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Adventures at the Washington Monument

This post is part 3 of our Wednesday Adventure Series. Each week we will highlight something different in the Washington, D.C., Metro Area, many of which will be options for part of your own BookCrossing Journey. With so many things to see and do, how will you choose?

The Washington Monument is perhaps the most recognizable structure in all of Washington, D.C. It appears on many postcards and souvenirs, dominates the skyline, and is visited by over 670,000 people each year. At 555 feet 5.5 inches (169.294 meters) tall, it is the world’s tallest stone structure and the world’s tallest obelisk. You may have even seen it destroyed in films such as Mars Attacks or 2012.

For all its modern fame, this monument to first US president George Washington almost wasn’t finished. Construction of the Monument began in 1848, but halted in 1854 due to political infighting and lack of funds. The nativist and anti-Catholic “Know-Nothing” Party took over the project in 1849, and though stones had been donated from numerous sources, one in particular caused quite a stir. The Know-Nothings objected to the block from Pope Pius IX and reportedly threw it into the Potomac. Congress rescinded further funding, and the missing “Pope Stone” was not replaced until 1983.

Though the Know-Nothings eventually gave up on the Monument, the Civil War and other funding issues kept construction on the Monument from continuing until 1876, after it had stood at less than one-third its proposed height for nearly two decades. You can still see a line about 150 feet up where the coloring of the stone changes.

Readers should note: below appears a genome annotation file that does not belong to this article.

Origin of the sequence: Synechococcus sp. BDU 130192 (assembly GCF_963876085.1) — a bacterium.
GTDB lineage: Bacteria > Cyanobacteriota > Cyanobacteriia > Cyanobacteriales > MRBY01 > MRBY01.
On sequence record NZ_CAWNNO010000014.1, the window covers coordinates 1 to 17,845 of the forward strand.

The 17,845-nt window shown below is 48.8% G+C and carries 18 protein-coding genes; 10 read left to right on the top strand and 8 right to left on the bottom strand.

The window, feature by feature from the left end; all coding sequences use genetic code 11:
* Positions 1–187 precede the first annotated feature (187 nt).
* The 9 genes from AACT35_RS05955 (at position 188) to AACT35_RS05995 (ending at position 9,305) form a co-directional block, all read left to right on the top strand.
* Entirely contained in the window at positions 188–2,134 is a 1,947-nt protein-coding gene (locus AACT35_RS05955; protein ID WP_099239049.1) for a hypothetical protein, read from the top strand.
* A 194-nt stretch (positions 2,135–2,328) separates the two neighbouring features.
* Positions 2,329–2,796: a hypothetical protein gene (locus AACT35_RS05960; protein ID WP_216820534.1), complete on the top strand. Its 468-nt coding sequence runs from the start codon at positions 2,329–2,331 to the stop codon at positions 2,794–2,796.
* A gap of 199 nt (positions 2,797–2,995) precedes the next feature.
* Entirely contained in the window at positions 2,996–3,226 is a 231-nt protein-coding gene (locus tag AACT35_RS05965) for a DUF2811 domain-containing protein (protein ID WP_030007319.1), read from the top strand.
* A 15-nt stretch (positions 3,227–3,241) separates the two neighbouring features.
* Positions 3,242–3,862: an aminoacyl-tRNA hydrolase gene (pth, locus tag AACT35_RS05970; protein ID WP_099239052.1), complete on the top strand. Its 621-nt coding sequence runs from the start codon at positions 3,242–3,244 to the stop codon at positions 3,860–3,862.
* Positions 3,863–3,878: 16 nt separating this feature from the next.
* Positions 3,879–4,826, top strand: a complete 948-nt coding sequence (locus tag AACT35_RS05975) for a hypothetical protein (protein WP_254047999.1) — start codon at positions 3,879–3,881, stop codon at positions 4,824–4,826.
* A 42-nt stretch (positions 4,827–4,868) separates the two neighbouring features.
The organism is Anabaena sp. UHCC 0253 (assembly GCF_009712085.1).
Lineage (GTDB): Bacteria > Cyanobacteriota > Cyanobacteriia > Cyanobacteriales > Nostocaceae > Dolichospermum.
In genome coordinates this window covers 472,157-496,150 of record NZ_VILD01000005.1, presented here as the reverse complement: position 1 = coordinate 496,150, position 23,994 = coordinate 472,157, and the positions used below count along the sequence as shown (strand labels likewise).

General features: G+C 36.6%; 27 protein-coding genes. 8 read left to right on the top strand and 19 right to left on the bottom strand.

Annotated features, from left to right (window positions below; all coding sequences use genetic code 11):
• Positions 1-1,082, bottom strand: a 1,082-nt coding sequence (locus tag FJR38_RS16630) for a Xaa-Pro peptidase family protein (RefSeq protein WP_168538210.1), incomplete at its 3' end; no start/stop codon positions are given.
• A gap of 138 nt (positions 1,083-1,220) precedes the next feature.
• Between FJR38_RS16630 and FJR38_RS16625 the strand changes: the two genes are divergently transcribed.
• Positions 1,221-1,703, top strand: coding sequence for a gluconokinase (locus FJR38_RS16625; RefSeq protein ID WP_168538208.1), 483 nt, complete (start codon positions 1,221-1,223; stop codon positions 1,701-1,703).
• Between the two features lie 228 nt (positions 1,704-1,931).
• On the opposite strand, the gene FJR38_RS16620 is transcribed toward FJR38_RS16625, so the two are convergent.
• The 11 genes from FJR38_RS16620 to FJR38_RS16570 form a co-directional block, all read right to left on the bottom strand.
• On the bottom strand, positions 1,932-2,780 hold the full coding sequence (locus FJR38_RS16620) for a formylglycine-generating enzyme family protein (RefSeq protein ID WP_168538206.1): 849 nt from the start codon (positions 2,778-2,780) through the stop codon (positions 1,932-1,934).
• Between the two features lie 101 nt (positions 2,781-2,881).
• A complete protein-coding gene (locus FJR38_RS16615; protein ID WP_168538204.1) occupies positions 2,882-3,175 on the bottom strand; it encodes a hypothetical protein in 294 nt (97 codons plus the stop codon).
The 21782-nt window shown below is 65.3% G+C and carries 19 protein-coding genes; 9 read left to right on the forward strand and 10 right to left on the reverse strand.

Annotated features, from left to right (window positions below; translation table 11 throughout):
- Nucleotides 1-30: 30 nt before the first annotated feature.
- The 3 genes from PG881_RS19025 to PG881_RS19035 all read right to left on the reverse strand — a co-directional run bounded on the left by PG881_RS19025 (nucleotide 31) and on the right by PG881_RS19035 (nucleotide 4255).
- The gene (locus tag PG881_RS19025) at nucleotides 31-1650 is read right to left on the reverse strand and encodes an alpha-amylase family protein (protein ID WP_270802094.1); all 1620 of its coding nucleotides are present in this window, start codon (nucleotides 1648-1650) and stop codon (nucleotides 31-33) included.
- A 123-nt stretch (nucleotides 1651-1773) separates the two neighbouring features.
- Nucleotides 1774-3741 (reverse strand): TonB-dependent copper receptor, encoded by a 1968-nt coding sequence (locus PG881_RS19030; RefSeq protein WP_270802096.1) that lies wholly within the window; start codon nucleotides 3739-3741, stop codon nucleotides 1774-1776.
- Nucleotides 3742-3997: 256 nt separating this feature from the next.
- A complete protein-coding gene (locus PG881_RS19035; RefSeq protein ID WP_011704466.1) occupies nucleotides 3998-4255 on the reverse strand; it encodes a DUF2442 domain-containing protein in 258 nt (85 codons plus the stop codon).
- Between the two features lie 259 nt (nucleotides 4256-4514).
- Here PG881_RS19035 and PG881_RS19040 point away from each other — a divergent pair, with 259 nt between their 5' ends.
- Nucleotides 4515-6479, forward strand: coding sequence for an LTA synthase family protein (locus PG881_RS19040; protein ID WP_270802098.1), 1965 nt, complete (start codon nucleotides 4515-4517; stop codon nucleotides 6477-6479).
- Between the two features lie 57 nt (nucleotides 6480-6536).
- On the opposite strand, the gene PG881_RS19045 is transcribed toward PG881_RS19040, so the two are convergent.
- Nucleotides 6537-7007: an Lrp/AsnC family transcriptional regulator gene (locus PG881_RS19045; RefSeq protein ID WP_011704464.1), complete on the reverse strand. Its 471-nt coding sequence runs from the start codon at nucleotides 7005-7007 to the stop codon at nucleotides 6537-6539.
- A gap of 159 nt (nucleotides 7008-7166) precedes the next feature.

The Monument was finally dedicated in 1885, when it was the tallest structure in the world. This title was short-lived, however, as it was bested by the Eiffel Tower by more than 500 feet in 1889. The 9-inch pyramid on the very tip of the capstone is made of solid aluminum, which was worth as much as silver in the 1880s. This tiny metal pyramid is nearly impossible to see from the ground, but one very visible addition near the top of the tower are flashing red lights to warn airplanes from flying too close.

Touring the Washington Monument is free, but tickets are required. Same-day tickets are issued on a first-come, first-served basis every morning starting at 8:30 AM. One person can reserve up to six tickets. If you reserve your ticket online ahead of time, there is a service fee of $1.50. Tours are available between 9:00 AM and 5:00 PM, with the last tour beginning before 4:45 PM. If you plan to visit, keep in mind that food, drink, large bags, and strollers are not allowed, and there is no public restroom on site.

For those who collect National Park Service passport stamps, the nearby Washington Monument Bookstore has about twenty.

Though a tour of the Washington Monument is not specifically part of the schedule for the 2011 BookCrossing Convention, there will be plenty of time if you would like to visit it on your own. Daunted by the crowds? Do what the locals do: visit the Clock Tower at the Old Post Office, located at the corner of 12th St NW and Pennsylvania Ave NW. Standing at 315 feet and offering a 360-degree view, the only taller structure in sight is the Washington Monument itself. Tours are free and almost never crowded. As an added bonus, the pavilion houses a wide variety of restaurants and gift shops.

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